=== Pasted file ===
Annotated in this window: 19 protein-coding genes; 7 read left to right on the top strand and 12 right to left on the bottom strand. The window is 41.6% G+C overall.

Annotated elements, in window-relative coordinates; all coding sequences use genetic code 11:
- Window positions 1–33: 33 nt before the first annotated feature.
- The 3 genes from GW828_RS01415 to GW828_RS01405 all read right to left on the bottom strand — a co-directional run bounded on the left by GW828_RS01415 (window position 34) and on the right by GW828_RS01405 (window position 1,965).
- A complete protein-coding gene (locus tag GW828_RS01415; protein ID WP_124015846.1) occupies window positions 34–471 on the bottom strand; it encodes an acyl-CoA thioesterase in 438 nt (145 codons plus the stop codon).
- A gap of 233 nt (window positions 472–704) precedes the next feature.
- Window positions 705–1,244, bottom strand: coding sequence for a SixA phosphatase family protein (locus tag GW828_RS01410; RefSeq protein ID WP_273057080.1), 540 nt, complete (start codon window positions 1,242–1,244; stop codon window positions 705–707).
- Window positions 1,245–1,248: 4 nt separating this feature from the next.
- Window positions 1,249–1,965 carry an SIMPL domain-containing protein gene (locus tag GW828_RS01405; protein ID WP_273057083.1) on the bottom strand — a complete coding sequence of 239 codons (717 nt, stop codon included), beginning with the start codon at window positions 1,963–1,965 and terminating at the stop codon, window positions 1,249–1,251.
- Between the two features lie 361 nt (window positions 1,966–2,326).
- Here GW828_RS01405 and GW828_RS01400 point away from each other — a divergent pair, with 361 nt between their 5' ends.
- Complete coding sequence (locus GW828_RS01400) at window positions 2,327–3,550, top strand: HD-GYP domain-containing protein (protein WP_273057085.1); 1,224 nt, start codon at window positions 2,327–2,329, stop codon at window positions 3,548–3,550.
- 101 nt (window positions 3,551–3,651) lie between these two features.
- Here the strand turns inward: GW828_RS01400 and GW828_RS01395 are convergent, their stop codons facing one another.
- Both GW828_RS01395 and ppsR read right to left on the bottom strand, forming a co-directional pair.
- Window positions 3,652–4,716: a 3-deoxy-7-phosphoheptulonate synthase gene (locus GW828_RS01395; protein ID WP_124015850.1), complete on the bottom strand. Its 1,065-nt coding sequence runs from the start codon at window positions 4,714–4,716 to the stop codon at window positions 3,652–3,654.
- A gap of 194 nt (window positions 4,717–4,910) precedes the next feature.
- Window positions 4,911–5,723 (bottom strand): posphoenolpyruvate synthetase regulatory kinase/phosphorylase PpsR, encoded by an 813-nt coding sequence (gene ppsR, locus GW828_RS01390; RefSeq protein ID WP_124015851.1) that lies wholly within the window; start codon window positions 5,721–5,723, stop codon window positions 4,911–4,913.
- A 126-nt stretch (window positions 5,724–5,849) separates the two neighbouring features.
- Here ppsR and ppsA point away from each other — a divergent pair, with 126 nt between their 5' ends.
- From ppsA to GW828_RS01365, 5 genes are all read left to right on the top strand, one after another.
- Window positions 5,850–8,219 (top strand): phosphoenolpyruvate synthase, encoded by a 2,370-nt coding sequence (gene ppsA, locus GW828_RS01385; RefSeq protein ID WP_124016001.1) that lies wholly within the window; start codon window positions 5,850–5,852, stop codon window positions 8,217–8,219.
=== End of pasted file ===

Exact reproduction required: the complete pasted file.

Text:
Annotated in this window: 19 protein-coding genes; 7 read left to right on the top strand and 12 right to left on the bottom strand. The window is 41.6% G+C overall.

Annotated elements, in window-relative coordinates; all coding sequences use genetic code 11:
- Window positions 1–33: 33 nt before the first annotated feature.
- The 3 genes from GW828_RS01415 to GW828_RS01405 all read right to left on the bottom strand — a co-directional run bounded on the left by GW828_RS01415 (window position 34) and on the right by GW828_RS01405 (window position 1,965).
- A complete protein-coding gene (locus tag GW828_RS01415; protein ID WP_124015846.1) occupies window positions 34–471 on the bottom strand; it encodes an acyl-CoA thioesterase in 438 nt (145 codons plus the stop codon).
- A gap of 233 nt (window positions 472–704) precedes the next feature.
- Window positions 705–1,244, bottom strand: coding sequence for a SixA phosphatase family protein (locus tag GW828_RS01410; RefSeq protein ID WP_273057080.1), 540 nt, complete (start codon window positions 1,242–1,244; stop codon window positions 705–707).
- Window positions 1,245–1,248: 4 nt separating this feature from the next.
- Window positions 1,249–1,965 carry an SIMPL domain-containing protein gene (locus tag GW828_RS01405; protein ID WP_273057083.1) on the bottom strand — a complete coding sequence of 239 codons (717 nt, stop codon included), beginning with the start codon at window positions 1,963–1,965 and terminating at the stop codon, window positions 1,249–1,251.
- Between the two features lie 361 nt (window positions 1,966–2,326).
- Here GW828_RS01405 and GW828_RS01400 point away from each other — a divergent pair, with 361 nt between their 5' ends.
- Complete coding sequence (locus GW828_RS01400) at window positions 2,327–3,550, top strand: HD-GYP domain-containing protein (protein WP_273057085.1); 1,224 nt, start codon at window positions 2,327–2,329, stop codon at window positions 3,548–3,550.
- 101 nt (window positions 3,551–3,651) lie between these two features.
- Here the strand turns inward: GW828_RS01400 and GW828_RS01395 are convergent, their stop codons facing one another.
- Both GW828_RS01395 and ppsR read right to left on the bottom strand, forming a co-directional pair.
- Window positions 3,652–4,716: a 3-deoxy-7-phosphoheptulonate synthase gene (locus GW828_RS01395; protein ID WP_124015850.1), complete on the bottom strand. Its 1,065-nt coding sequence runs from the start codon at window positions 4,714–4,716 to the stop codon at window positions 3,652–3,654.
- A gap of 194 nt (window positions 4,717–4,910) precedes the next feature.
- Window positions 4,911–5,723 (bottom strand): posphoenolpyruvate synthetase regulatory kinase/phosphorylase PpsR, encoded by an 813-nt coding sequence (gene ppsR, locus GW828_RS01390; RefSeq protein ID WP_124015851.1) that lies wholly within the window; start codon window positions 5,721–5,723, stop codon window positions 4,911–4,913.
- A 126-nt stretch (window positions 5,724–5,849) separates the two neighbouring features.
- Here ppsR and ppsA point away from each other — a divergent pair, with 126 nt between their 5' ends.
- From ppsA to GW828_RS01365, 5 genes are all read left to right on the top strand, one after another.
- Window positions 5,850–8,219 (top strand): phosphoenolpyruvate synthase, encoded by a 2,370-nt coding sequence (gene ppsA, locus GW828_RS01385; RefSeq protein ID WP_124016001.1) that lies wholly within the window; start codon window positions 5,850–5,852, stop codon window positions 8,217–8,219.